NASHVILLE, Tenn. (CRAIG HAVIGHURST) -- The new WMOT/Roots Radio is less than four months old but behind the scenes over here are a bunch of people who’ve been passionate lovers and supporters of Americana music for decades.
So we’re thrilled to present our first-ever roundup of our consensus favorite recordings of the year. This is not a “best of” countdown; we’re not into that. It’s our best attempt, as fans and in no particular order, to spotlight great work. Most, but not all, are from or influenced by Music City. They all display inventive and distinctive takes on American roots. Are there too many? Probably. So what? We encourage you to listen to this abundance of excellence in the year and years to come.
Darrell Scott – Couchville Sessions
A 15-year-old recording of home studio sessions matching the Americana superstar with steel master Dan Dugmore, drummer Kenny Malone and acoustic bass icon Danny Thompson was unearthed and touched up with the help of Little Feat keyboardist Billy Payne. Nine are Scott originals. Five are bold interpretations, i.e. the slippery funk of “Big River.” The pure, top-shelf ingredients and the years in the wine cellar make for a special decanting.
Kelsey Waldon – I’ve Got A Way
Her rural Kentucky origins shine like a 1970 Loretta Lynn gold record on this sophomore effort. Waldon says she feels like it’s the sound of her coming into her own and singing from the heart, and with the way her keening voice and evocative lyrics blend with Brett Resnick’s remarkable pedal steel guitar, we agree.
Paul Burch – Meridian Rising
Burch is one of the retro-revolutionaries who brought classic country back to Lower Broadway in the 90s and he’s never made a dull or derivative album since. Here he posed himself the huge challenge of evoking the life of Jimmie Rodgers in song and tone. It’s an aural time machine. Set this for the stage and it could be Mississippi’s version of “Hamilton.”
Derek Hoke – Southern Moon
Hoke is the smoothest country cat in Music City with an ease of delivery and clarity of voice that suggests Vince Gill after a couple of shots of expensive whiskey. There’s plenty of calm soul music here, but songs like “Still Got Time” keep the tempo snapping. Not ground breaking but classic and well executed.
The Stray Birds – Magic Fire
This Pennsylvania trio is growing and developing as if in time lapse; this excellent album is their third in six years. Maya de Vitry’s distinctive alto voice is a nice match for the band’s fiddles and accordions. The Cajun-tinged “Sabrina” has proven a seductive radio track.
Rob Ickes & Trey Hensley – The Country Blues
The second album pairing highly decorated bluegrass dobro veteran Ickes with the young East Tennessee talent Hensley improves on their Grammy-nominated debut as a duo. Hensley’s ginormous voice is classic to the core and his guitar chops are equally jaw dropping on electric and acoustic. The dobro of Rob Ickes has its own voice on the project, as emotional as the vocalist even if it can’t form words.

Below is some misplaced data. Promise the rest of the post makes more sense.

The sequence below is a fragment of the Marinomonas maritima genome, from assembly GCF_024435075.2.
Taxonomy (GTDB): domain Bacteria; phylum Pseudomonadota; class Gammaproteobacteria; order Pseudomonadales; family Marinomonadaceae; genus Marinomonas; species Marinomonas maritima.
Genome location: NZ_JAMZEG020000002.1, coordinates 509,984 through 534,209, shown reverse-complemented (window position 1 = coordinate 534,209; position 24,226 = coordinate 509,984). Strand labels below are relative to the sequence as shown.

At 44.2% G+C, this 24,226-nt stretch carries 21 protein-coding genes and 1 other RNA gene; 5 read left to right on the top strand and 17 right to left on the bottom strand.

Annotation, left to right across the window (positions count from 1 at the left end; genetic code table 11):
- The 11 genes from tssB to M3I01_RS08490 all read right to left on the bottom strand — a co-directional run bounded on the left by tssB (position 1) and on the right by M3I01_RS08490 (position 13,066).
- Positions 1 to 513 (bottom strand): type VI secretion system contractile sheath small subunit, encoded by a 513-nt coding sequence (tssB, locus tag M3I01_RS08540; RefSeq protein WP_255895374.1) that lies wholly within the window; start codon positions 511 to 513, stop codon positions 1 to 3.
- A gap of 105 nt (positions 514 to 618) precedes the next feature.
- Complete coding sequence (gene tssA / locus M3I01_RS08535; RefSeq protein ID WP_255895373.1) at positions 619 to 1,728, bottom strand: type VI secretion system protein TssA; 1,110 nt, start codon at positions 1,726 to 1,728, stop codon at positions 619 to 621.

River Whyless – We All The Light
The rising Asheville quartet stands on Appalachian bedrock but layers on textures and timbres from world music, classical and jazz. Banjos kiss pizzicato fiddle and woodwinds swirl behind lush ensemble vocals. The rising chorus of “Bend Time” is pure morning light. “All Day All Night” is a groove palace. The project has dramatic arc and internal logic. It’s heady and artsy but down to earth as well, a kind of old-time take on the Talking Heads. Speaking personally, it was my favorite Americana album of the year.
Aaron Lee Tasjan – Silver Tears
Many artists move to East Nashville to ply their trade. Few have so quickly earned as much admiration and awe as this former New York Dolls guitar slinger turned psychedelic country rocker. Silver Tears has trajectory, variety, texture and a dash of mystery. As of now, Tasjan is The Most Interesting Man In Music City.
Margo Price – Midwest Farmer’s Daughter
Watching Margo Price’s rocket ride from local gigs at the 5 Spot to Saturday Night Live has been as validating for Nashville Americana as anything in the last ten years. Her LP debut was the first full-length singing on Third Man Records, and it will be seen as a historic release – a talisman of the 2010s in Music City. It’s an album of profound emotion and deep azure sonics, like country music is supposed to be.
William Bell – This Is Where I Live
Not infrequently do senior soul and blues singers return to the studio for a swan song, but Bell’s album, written and produced with John Leventhal, is much more. The lyrics chronicle the mixed blessings of age with vivacity and wisdom. The luxurious soundscape is made for vinyl, and Bell’s voice is one of the sweetest and richest you’ll ever hear. An Atlanta/Memphis masterpiece.